Most D.C. households own cars. Sixty-two percent of them, to be precise. That figure comes up repeatedly at debates over zoning changes, parking minimums, and the District government’s alleged “war on cars” in a city where most households own them.

But Greater Greater Washington reports a different statistic that’s much more revealing about where the city’s headed. Sure, more than six in 10 D.C. households have cars. But nearly nine in 10 new D.C. households don’t have cars.

According to the Census Bureau’s American Community Survey, the total number of D.C. households increased from 252,388 to 266,662 from 2010 to 2012. During that same period, the number of car-free households jumped from 88,390 to 101,002. In other words, of the net gain in households, 88 percent were car-free.

Of course, it’s possible that slightly more than 12 percent of new households have cars, and that some existing households simply chose to get rid of their cars—-or that fewer than 12 percent of new households own vehicles while existing ones have gained vehicles. But in any case, the trend is clear: D.C. residents are rapidly becoming less dependent on cars.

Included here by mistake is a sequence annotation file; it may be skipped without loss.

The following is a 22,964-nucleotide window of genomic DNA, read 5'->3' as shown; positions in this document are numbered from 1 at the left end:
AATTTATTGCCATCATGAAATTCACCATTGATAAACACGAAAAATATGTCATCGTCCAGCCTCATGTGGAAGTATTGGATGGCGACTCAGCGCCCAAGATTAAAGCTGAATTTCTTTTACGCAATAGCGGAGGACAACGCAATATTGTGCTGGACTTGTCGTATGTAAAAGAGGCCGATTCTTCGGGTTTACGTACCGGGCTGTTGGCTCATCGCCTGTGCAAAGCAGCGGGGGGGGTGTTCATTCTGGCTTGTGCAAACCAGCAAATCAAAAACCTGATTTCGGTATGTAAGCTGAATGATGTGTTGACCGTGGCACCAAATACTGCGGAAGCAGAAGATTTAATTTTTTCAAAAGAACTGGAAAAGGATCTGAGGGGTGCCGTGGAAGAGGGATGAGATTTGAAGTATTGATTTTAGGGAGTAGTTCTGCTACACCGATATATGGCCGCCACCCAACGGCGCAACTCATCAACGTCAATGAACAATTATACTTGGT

This is precisely why the Office of Planning and others have pushed for an end to parking minimums, which require developers of new buildings to have a minimum number of parking spaces relative to the number of units in the building. (After initially proposing the elimination of parking minimums near Metro stations and high-capacity bus routes, the Office of Planning relented to criticism and instead moved to reduce those minimums. The changes are still pending approval by the Zoning Commission.) If developers think there’s demand for parking spaces, they’ll build them. But if they think the new residents will get around largely by Metro or foot or bike or car-sharing, they won’t have to build a huge parking garage that’ll sit mostly empty, at a high price borne by the residents to whom the cost has been passed on in the form of steeper rents or sale prices.

The city is not waging a war on cars. It’s merely trying to adapt to the trends it’s witnessing. The real war on cars is a passive one being waged by residents who simply don’t want to own them. And it’s looking like a successful campaign.

Photo by Darrow Montgomery

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